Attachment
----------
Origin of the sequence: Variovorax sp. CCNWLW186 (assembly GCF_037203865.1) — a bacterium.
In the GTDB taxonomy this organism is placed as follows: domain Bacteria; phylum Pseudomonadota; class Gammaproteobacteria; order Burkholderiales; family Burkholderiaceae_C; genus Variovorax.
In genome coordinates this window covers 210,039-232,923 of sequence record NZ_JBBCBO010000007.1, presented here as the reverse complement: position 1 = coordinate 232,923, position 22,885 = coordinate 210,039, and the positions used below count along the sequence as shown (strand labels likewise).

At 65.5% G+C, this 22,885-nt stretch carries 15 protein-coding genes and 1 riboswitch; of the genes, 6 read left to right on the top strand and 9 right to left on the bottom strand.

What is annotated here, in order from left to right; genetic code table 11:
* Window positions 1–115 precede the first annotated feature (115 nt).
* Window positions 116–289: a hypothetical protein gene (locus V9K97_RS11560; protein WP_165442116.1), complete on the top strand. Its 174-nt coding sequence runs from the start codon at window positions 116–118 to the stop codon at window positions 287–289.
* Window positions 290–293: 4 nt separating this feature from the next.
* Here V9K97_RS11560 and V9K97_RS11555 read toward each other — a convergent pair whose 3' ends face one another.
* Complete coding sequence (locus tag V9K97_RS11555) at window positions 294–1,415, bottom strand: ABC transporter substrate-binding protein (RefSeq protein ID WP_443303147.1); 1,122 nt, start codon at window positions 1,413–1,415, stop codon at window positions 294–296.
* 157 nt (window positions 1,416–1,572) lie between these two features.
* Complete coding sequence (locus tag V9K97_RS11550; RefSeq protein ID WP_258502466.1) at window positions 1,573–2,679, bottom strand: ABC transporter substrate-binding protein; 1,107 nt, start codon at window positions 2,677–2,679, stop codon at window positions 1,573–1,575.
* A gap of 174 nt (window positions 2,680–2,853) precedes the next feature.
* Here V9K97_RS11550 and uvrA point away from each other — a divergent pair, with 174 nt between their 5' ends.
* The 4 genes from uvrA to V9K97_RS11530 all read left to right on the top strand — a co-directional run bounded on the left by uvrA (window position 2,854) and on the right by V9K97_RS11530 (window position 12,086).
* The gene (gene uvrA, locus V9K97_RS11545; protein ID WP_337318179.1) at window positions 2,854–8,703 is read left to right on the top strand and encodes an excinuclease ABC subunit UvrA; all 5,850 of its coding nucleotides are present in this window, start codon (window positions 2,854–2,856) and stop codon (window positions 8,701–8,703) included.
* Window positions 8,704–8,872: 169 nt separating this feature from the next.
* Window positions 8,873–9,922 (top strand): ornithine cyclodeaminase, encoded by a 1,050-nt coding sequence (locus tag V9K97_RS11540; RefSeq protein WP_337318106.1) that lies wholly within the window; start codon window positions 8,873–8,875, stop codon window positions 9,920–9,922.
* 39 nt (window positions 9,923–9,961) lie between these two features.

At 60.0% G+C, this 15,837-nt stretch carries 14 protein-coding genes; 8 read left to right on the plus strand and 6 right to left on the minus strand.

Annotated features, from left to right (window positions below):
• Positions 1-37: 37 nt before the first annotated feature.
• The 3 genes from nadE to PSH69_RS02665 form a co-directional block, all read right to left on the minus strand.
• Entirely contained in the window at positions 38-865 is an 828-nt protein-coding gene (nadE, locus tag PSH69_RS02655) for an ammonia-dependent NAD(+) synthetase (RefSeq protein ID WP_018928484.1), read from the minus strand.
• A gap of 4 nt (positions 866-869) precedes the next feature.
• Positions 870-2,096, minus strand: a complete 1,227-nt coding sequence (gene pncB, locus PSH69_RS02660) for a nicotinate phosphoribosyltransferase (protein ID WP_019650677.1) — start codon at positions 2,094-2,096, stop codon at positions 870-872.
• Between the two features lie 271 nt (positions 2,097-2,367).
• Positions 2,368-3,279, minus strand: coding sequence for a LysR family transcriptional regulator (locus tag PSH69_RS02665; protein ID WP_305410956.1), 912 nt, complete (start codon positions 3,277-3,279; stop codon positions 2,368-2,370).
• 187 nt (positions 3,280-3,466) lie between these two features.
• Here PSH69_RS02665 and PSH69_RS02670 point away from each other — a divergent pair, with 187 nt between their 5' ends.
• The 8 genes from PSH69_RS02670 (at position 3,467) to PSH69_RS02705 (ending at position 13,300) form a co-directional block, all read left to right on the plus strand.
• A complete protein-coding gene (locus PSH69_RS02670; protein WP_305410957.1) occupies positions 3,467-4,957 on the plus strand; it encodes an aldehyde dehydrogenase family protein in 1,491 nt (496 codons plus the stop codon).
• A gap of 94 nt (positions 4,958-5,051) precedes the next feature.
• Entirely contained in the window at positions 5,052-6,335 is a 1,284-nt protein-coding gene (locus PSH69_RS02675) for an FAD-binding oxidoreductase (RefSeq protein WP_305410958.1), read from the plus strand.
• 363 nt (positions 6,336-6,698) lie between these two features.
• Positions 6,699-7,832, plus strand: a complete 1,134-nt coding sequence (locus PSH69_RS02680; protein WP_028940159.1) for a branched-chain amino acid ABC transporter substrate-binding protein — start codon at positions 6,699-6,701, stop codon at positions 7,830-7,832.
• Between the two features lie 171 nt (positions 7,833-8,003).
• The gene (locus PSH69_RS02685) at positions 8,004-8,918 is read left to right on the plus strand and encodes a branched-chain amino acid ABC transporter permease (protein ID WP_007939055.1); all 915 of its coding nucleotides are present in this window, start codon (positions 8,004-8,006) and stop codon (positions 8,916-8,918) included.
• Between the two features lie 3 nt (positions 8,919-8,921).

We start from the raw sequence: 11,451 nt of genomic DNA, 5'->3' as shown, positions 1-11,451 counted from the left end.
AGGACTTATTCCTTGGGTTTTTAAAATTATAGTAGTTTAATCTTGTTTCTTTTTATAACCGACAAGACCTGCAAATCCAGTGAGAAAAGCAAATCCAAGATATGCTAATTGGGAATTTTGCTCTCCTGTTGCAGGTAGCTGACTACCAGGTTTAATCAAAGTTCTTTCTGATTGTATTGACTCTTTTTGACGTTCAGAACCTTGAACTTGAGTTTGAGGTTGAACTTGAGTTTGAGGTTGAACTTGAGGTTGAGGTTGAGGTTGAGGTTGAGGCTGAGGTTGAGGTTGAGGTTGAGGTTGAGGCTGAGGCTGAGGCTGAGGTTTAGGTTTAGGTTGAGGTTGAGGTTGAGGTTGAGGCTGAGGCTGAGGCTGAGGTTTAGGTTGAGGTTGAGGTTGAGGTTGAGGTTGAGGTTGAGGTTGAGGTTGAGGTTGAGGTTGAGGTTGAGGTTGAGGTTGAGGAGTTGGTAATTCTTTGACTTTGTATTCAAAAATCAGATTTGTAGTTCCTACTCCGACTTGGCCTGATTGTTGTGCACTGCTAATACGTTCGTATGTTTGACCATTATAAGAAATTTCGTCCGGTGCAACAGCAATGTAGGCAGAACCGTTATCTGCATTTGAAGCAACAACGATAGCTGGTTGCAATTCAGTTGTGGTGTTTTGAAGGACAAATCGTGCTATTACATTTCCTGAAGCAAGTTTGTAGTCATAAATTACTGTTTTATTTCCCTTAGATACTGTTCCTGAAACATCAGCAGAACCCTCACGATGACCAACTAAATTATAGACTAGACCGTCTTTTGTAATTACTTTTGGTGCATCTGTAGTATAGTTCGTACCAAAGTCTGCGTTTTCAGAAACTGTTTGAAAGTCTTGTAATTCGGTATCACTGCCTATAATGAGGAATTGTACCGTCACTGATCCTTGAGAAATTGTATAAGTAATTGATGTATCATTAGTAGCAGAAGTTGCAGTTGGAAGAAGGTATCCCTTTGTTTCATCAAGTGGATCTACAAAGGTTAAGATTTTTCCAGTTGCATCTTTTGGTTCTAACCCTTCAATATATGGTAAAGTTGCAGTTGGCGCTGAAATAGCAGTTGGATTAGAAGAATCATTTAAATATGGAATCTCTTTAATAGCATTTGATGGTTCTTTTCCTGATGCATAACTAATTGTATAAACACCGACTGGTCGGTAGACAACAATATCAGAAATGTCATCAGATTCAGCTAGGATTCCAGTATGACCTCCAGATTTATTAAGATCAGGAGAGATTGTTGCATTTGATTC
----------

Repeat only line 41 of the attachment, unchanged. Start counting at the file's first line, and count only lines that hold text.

AGGACTTATTCCTTGGGTTTTTAAAATTATAGTAGTTTAATCTTGTTTCTTTTTATAACCGACAAGACCTGCAAATCCAGTGAGAAAAGCAAATCCAAGATATGCTAATTGGGAATTTTGCTCTCCTGTTGCAGGTAGCTGACTACCAGGTTTAATCAAAGTTCTTTCTGATTGTATTGACTCTTTTTGACGTTCAGAACCTTGAACTTGAGTTTGAGGTTGAACTTGAGTTTGAGGTTGAACTTGAGGTTGAGGTTGAGGTTGAGGTTGAGGCTGAGGTTGAGGTTGAGGTTGAGGTTGAGGCTGAGGCTGAGGCTGAGGTTTAGGTTTAGGTTGAGGTTGAGGTTGAGGTTGAGGCTGAGGCTGAGGCTGAGGTTTAGGTTGAGGTTGAGGTTGAGGTTGAGGTTGAGGTTGAGGTTGAGGTTGAGGTTGAGGTTGAGGTTGAGGTTGAGGTTGAGGAGTTGGTAATTCTTTGACTTTGTATTCAAAAATCAGATTTGTAGTTCCTACTCCGACTTGGCCTGATTGTTGTGCACTGCTAATACGTTCGTATGTTTGACCATTATAAGAAATTTCGTCCGGTGCAACAGCAATGTAGGCAGAACCGTTATCTGCATTTGAAGCAACAACGATAGCTGGTTGCAATTCAGTTGTGGTGTTTTGAAGGACAAATCGTGCTATTACATTTCCTGAAGCAAGTTTGTAGTCATAAATTACTGTTTTATTTCCCTTAGATACTGTTCCTGAAACATCAGCAGAACCCTCACGATGACCAACTAAATTATAGACTAGACCGTCTTTTGTAATTACTTTTGGTGCATCTGTAGTATAGTTCGTACCAAAGTCTGCGTTTTCAGAAACTGTTTGAAAGTCTTGTAATTCGGTATCACTGCCTATAATGAGGAATTGTACCGTCACTGATCCTTGAGAAATTGTATAAGTAATTGATGTATCATTAGTAGCAGAAGTTGCAGTTGGAAGAAGGTATCCCTTTGTTTCATCAAGTGGATCTACAAAGGTTAAGATTTTTCCAGTTGCATCTTTTGGTTCTAACCCTTCAATATATGGTAAAGTTGCAGTTGGCGCTGAAATAGCAGTTGGATTAGAAGAATCATTTAAATATGGAATCTCTTTAATAGCATTTGATGGTTCTTTTCCTGATGCATAACTAATTGTATAAACACCGACTGGTCGGTAGACAACAATATCAGAAATGTCATCAGATTCAGCTAGGATTCCAGTATGACCTCCAGATTTATTAAGATCAGGAGAGATTGTTGCATTTGATTC